Jan 6, 2009

What Will Fuel Our Next Cars?

The future of the American automobile industry is uncertain, but the future for American drivers is clear: We’re going to need more fuel-efficient vehicles. “In the short term, hybrids are likely to be most popular,” says John O’Dell, editor of Green Car Advisor for Edmunds.com, a clearinghouse for information about the auto industry. “By 2015, full-fledged electric vehicles will start sharing the limelight.” Here are the most promising gas alternatives today.

• Environmental impact: Depends on whether the electricity comes from wind, nuclear, or coal. No tailpipe emissions.
• Cost to drive: 3 cents per mile based on today’s electricity prices.
• Price and availability: The Tesla Roadster costs $109,000. Other small companies make low-speed cars starting under $10,000.

• Environmental impact: Emits 95% less smog-causing pollutants and 30% less greenhouse gases than gasoline.
• Cost to drive: A gallon ranges from 60 cents to more than $2. Honda’s Civic GX gets 24 mpg in the city, 36 on the highway.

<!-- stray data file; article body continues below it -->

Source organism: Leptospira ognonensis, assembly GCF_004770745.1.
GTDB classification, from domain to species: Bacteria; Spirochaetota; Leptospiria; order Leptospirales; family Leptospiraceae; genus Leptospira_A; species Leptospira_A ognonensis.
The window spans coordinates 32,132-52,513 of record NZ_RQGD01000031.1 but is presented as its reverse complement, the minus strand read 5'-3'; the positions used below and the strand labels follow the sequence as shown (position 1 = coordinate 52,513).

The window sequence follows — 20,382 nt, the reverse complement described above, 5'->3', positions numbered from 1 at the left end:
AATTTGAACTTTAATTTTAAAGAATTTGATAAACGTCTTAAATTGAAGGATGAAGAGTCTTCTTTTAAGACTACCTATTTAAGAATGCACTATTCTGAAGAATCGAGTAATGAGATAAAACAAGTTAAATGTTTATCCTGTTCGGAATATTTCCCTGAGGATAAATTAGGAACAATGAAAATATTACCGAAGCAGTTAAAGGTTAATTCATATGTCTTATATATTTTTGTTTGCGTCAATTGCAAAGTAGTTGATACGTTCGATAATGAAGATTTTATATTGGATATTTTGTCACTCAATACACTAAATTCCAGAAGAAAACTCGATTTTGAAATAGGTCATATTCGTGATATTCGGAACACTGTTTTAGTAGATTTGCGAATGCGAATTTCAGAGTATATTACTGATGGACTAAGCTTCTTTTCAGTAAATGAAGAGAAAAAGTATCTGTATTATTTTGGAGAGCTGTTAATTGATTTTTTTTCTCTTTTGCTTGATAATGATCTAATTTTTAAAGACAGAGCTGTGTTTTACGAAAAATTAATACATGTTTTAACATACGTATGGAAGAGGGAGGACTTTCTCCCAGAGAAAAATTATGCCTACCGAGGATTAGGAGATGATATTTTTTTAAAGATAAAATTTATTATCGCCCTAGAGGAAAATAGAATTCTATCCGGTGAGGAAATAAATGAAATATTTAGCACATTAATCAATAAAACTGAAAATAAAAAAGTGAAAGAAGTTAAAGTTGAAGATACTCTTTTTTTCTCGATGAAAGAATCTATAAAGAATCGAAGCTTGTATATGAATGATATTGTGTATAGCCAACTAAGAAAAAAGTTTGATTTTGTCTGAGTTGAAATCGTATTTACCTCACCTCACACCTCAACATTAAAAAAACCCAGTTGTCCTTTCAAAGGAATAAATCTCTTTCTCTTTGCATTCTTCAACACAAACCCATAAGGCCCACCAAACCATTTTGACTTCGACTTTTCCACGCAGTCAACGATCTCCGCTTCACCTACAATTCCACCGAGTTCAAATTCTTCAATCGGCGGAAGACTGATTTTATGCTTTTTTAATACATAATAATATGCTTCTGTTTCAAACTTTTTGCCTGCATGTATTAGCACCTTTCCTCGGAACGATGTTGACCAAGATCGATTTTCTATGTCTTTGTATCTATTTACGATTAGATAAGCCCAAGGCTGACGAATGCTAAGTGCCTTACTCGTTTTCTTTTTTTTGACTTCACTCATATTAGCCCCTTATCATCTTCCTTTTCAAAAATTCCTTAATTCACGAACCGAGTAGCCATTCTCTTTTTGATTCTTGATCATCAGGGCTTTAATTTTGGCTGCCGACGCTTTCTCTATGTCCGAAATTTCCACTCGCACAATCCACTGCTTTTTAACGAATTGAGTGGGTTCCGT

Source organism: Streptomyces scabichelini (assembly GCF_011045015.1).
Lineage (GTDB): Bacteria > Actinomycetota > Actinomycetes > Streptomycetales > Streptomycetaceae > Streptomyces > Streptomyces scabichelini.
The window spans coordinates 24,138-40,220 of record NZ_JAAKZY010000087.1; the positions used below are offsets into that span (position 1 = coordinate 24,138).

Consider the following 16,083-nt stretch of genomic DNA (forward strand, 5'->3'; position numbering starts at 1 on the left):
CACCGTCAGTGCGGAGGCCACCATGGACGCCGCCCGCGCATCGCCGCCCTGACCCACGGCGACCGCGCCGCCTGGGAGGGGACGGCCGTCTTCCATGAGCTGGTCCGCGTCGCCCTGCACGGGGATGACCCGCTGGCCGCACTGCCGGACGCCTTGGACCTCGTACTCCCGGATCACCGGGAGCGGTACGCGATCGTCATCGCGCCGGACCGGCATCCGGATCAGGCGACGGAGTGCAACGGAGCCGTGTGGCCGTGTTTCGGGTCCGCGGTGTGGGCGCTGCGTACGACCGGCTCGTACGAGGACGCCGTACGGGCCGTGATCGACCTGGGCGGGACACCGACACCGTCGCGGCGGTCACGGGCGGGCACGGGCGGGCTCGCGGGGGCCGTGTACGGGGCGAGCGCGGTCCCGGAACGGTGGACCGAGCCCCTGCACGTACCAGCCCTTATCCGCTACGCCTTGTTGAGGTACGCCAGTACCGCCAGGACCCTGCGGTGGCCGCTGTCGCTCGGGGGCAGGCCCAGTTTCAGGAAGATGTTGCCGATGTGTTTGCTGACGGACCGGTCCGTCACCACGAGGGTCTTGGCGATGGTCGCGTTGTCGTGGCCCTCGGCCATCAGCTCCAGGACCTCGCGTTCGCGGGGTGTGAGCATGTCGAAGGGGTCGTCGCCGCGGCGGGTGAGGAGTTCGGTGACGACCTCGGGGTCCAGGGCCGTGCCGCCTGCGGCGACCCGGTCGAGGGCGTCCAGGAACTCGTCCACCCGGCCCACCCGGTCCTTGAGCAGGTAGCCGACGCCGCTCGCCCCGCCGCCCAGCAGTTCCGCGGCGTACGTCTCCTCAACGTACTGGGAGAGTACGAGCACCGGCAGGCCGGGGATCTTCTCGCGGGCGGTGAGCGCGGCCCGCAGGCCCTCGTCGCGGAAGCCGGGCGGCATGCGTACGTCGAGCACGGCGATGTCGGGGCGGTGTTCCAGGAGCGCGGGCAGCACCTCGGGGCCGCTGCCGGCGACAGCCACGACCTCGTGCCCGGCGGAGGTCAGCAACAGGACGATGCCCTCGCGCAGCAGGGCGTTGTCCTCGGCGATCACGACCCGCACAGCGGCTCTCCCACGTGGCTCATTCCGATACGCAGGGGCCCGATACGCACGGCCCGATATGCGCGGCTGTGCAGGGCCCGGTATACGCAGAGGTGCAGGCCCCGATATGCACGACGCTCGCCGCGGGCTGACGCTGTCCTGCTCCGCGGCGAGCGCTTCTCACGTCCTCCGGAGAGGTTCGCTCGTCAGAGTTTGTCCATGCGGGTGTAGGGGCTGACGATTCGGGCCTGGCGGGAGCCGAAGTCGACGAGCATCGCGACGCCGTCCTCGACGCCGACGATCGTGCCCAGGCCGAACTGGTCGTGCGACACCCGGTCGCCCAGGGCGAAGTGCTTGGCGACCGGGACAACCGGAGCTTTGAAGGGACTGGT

• Price and availability: The Honda Civic GX costs $25,200. Conversion kits for vehicles like the Chevy Tahoe and Lincoln Town Car start at $1900.

• Environmental impact: Lower emissions than gasoline, but critics say more energy is used to produce ethanol than is contained in the fuel itself.
• Cost to drive: Ethanol costs about $2 per gallon, biodiesel $4. Mileage is 10%-20% less in cars using E85, an 85% ethanol blend.
• Price and availability: Special models of vehicles like the Chrysler Sebring, Ford F-150, and GMC Yukon all can run on E85 and cost about the same as regular models of those cars.

• Environmental impact: Better gas mileage means lower emissions.
• Cost to drive: The Toyota Prius, the most-efficient and most-popular hybrid, gets 45 mpg.
• Price and availability: The Prius costs $22,000; Chevy’s plug-in hybrid Volt should be available in 2010 for $40,000.

• Environmental impact: Virtually no tailpipe emissions. Some pollution is created converting natural gas into hydrogen.
• Cost to drive: When the market is established, a gallon should cost about $1.10.
• Price and availability: BMW and Ford are making test vehicles, but no car is commercially available.

Lyric Wallwork Winik
Parade Magazine

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